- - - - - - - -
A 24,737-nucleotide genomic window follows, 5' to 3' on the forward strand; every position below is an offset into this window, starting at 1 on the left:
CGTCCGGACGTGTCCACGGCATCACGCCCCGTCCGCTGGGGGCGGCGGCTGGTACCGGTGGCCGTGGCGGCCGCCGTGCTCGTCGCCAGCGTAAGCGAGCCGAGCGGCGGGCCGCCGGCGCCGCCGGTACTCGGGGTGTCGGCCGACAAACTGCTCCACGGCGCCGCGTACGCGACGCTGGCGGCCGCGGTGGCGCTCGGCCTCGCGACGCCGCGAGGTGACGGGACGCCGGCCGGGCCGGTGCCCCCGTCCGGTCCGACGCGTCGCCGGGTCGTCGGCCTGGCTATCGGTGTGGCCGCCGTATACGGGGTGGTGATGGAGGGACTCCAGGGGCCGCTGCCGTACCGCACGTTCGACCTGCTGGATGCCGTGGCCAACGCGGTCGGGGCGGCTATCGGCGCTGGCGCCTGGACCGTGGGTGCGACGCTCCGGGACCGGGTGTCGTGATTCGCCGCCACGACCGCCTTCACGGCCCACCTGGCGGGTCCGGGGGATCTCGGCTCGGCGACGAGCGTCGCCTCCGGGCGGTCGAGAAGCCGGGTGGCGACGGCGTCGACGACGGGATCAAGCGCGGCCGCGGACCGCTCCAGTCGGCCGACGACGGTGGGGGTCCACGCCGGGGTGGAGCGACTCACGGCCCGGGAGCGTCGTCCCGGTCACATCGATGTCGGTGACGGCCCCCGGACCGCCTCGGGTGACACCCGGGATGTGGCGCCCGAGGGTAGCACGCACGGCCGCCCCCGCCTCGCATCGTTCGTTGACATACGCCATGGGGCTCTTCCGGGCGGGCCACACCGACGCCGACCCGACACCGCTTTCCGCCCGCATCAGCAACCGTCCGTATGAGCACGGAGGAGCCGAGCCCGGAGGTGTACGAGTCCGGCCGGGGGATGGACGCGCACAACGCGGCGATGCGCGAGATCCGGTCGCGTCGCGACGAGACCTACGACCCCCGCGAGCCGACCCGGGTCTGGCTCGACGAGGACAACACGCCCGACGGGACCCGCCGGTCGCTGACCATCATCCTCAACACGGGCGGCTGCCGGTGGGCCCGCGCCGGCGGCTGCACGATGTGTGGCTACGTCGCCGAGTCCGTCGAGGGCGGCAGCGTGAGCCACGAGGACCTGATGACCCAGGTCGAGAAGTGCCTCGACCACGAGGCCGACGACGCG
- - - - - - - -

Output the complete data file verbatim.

A 24,737-nucleotide genomic window follows, 5' to 3' on the forward strand; every position below is an offset into this window, starting at 1 on the left:
CGTCCGGACGTGTCCACGGCATCACGCCCCGTCCGCTGGGGGCGGCGGCTGGTACCGGTGGCCGTGGCGGCCGCCGTGCTCGTCGCCAGCGTAAGCGAGCCGAGCGGCGGGCCGCCGGCGCCGCCGGTACTCGGGGTGTCGGCCGACAAACTGCTCCACGGCGCCGCGTACGCGACGCTGGCGGCCGCGGTGGCGCTCGGCCTCGCGACGCCGCGAGGTGACGGGACGCCGGCCGGGCCGGTGCCCCCGTCCGGTCCGACGCGTCGCCGGGTCGTCGGCCTGGCTATCGGTGTGGCCGCCGTATACGGGGTGGTGATGGAGGGACTCCAGGGGCCGCTGCCGTACCGCACGTTCGACCTGCTGGATGCCGTGGCCAACGCGGTCGGGGCGGCTATCGGCGCTGGCGCCTGGACCGTGGGTGCGACGCTCCGGGACCGGGTGTCGTGATTCGCCGCCACGACCGCCTTCACGGCCCACCTGGCGGGTCCGGGGGATCTCGGCTCGGCGACGAGCGTCGCCTCCGGGCGGTCGAGAAGCCGGGTGGCGACGGCGTCGACGACGGGATCAAGCGCGGCCGCGGACCGCTCCAGTCGGCCGACGACGGTGGGGGTCCACGCCGGGGTGGAGCGACTCACGGCCCGGGAGCGTCGTCCCGGTCACATCGATGTCGGTGACGGCCCCCGGACCGCCTCGGGTGACACCCGGGATGTGGCGCCCGAGGGTAGCACGCACGGCCGCCCCCGCCTCGCATCGTTCGTTGACATACGCCATGGGGCTCTTCCGGGCGGGCCACACCGACGCCGACCCGACACCGCTTTCCGCCCGCATCAGCAACCGTCCGTATGAGCACGGAGGAGCCGAGCCCGGAGGTGTACGAGTCCGGCCGGGGGATGGACGCGCACAACGCGGCGATGCGCGAGATCCGGTCGCGTCGCGACGAGACCTACGACCCCCGCGAGCCGACCCGGGTCTGGCTCGACGAGGACAACACGCCCGACGGGACCCGCCGGTCGCTGACCATCATCCTCAACACGGGCGGCTGCCGGTGGGCCCGCGCCGGCGGCTGCACGATGTGTGGCTACGTCGCCGAGTCCGTCGAGGGCGGCAGCGTGAGCCACGAGGACCTGATGACCCAGGTCGAGAAGTGCCTCGACCACGAGGCCGACGACGCG